Door open (cont.)
Posted: Wednesday December 12, 2007 3:10PM; Updated: Wednesday December 12, 2007 3:32PM
Oren Koules, the Hollywood producer (the Saw movie franchise), is back in the picture as a potential owner of the Tampa Bay Lightning after settling a lawsuit brought by his former partners, ex-NHL executive Doug MacLean and Jeff Sherrin, after their initial bid to buy the team from Palace Sports & Entertainment imploded.
Why should this matter to anyone outside central Florida?
Well, Koules reportedly adores the Big Three of Vincent Lecavalier, Martin St. Louis and Brad Richards, which means general manager Jay Feaster has even more incentive to keep them all even, though their three salaries gobble up roughly half of the Lightning's $44 million payroll.
That, of course, didn't stop the rumors during the Lightning's poor stretch of road games last week. One had St. Louis headed to Dallas and another had Richards using his no-trade clause to block a deal to Montreal. "Who makes up this [crap]?" Richards told On The Fly.
Lecavalier is the only player among the three without a no-trade clause, but the "best player in the league" in the words of John Tortorella (Aside No. 2: if USA Hockey doesn't reward the Lightning's passionate coach with the head job at the 2010 Olympics, Congress should investigate) isn't going anywhere - ever, Feaster says. There isn't fair value in the market for an absolute stud who nevertheless is not quite "the Michael Jordan of hockey," as former owner Art Williams unfortunately labeled him when the Lightning drafted Lecavalier No. 1 overall in 1998.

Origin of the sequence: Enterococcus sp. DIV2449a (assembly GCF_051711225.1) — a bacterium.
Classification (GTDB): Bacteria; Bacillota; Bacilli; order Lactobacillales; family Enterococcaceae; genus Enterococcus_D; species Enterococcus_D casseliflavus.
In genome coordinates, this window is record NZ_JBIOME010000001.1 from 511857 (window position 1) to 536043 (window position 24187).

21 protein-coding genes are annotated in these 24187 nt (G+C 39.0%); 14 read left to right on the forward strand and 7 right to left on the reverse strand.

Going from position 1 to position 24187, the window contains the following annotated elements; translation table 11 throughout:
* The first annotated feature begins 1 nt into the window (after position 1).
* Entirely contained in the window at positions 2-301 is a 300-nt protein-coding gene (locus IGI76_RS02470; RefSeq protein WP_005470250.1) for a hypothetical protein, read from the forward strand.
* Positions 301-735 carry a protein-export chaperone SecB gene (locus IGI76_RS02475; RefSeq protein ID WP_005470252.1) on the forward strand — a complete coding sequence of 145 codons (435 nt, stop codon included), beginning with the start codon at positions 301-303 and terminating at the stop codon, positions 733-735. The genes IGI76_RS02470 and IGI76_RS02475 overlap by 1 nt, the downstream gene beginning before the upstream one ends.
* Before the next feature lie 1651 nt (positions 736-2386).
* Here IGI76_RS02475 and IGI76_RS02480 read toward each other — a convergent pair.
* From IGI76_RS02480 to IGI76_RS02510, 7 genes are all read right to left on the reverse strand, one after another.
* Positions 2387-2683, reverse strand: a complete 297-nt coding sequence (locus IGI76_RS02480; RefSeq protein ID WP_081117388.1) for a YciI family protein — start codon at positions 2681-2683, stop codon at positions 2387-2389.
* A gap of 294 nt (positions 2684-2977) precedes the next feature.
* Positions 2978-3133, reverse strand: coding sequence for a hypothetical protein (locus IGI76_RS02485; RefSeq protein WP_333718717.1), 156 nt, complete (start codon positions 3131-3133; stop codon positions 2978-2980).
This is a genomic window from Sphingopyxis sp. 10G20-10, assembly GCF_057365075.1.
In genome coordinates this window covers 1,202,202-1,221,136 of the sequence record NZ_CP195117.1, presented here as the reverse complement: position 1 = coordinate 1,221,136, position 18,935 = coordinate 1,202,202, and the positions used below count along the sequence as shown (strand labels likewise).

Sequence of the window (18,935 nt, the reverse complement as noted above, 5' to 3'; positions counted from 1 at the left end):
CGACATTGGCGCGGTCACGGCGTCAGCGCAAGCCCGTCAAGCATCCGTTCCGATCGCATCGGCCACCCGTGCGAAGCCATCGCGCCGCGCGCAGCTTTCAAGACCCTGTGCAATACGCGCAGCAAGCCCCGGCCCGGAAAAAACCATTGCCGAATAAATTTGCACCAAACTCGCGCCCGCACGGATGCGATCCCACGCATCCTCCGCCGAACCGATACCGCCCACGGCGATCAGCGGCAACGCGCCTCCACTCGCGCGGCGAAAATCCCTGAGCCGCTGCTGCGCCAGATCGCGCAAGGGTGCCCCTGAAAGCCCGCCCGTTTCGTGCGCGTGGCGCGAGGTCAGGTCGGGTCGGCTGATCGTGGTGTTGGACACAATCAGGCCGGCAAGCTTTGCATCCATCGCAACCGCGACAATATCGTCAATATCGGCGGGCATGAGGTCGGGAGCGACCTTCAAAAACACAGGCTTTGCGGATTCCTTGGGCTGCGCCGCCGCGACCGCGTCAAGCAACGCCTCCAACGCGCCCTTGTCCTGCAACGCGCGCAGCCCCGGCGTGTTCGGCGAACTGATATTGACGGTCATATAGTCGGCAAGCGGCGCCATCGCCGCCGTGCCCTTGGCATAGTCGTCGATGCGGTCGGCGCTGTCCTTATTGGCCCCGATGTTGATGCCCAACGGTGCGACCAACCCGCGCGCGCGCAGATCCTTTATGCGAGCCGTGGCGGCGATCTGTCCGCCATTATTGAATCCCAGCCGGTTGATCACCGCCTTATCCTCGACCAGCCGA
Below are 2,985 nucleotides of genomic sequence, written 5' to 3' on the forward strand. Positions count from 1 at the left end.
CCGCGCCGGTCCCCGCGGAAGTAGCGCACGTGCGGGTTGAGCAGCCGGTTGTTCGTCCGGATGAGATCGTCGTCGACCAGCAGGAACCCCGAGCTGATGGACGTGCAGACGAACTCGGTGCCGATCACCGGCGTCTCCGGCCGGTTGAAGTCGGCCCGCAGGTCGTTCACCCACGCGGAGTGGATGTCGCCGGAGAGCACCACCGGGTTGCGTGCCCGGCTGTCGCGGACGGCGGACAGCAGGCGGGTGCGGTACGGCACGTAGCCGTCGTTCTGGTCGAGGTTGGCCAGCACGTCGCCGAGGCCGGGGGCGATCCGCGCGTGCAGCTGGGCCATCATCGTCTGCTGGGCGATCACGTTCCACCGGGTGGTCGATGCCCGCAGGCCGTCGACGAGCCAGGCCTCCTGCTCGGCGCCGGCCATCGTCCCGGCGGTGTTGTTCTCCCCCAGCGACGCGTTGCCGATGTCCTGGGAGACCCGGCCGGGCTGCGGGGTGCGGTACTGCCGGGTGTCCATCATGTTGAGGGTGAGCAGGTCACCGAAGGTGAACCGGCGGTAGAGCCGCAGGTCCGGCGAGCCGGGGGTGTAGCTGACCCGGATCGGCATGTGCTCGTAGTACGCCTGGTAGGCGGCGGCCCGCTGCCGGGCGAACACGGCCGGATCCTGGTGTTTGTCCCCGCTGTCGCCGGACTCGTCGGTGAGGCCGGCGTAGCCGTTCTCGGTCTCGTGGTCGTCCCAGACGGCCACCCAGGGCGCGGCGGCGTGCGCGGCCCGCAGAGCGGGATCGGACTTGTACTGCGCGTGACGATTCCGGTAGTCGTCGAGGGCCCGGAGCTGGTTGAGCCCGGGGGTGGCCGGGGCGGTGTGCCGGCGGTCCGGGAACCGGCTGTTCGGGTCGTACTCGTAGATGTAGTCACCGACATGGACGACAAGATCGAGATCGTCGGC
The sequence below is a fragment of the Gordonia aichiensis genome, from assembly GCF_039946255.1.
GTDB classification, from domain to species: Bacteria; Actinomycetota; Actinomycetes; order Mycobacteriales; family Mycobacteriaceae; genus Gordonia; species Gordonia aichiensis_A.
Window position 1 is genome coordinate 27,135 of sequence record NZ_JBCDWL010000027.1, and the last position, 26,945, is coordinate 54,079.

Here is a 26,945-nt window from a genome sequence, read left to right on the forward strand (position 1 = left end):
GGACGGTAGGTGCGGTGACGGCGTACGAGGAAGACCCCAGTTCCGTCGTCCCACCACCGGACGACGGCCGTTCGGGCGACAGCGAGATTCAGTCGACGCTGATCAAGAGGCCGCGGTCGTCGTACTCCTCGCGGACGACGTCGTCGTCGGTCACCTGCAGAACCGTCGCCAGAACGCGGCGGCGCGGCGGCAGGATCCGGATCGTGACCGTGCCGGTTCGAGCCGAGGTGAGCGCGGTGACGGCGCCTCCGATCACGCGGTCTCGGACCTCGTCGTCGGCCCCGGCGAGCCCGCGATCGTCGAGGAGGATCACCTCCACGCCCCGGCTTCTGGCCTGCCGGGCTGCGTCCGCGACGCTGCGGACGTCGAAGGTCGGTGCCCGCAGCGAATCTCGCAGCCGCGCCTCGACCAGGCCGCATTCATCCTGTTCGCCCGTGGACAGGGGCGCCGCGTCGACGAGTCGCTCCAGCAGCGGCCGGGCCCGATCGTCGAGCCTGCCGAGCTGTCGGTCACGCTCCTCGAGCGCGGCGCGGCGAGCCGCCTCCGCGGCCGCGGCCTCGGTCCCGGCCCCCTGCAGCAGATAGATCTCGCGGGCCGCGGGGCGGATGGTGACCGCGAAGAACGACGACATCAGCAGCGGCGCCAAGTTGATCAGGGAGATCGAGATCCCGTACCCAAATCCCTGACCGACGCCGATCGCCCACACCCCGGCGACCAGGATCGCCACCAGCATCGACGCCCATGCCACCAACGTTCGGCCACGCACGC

The understated gem of the trio is Richards, the Conn Smythe Trophy winner when the Lightning took the Stanley Cup in 2004. In a 3-2 shootout victory in Montreal on Tuesday, Richards might have had the best 1:56 of any player in the NHL this season. He stayed on the ice for an entire Tampa Bay penalty kill at the end of overtime, winning a critical defensive zone faceoff against Saku Koivu by stealing the draw and moving the puck forward, swerving around the Montreal captain in order to clear the zone. (Too subtle a play to make ESPN's Top 10 list, but there you go.) Then he scored the only goal in the shootout, hurtling down the ice and firing a puck over goalie Carey Price's blocker.
The Montreal shuffle
Who says America is the only land of opportunity? Mathieu Dandenault began the season as the sixth defenseman and wound up on right wing on the Canadiens' No. 1 line against the Lightning. Because of the egregious play of former top-liner Michael Ryder (three goals, 10 points), coach Guy Carbonneau has moved players around like a three-card Monte sharpie.
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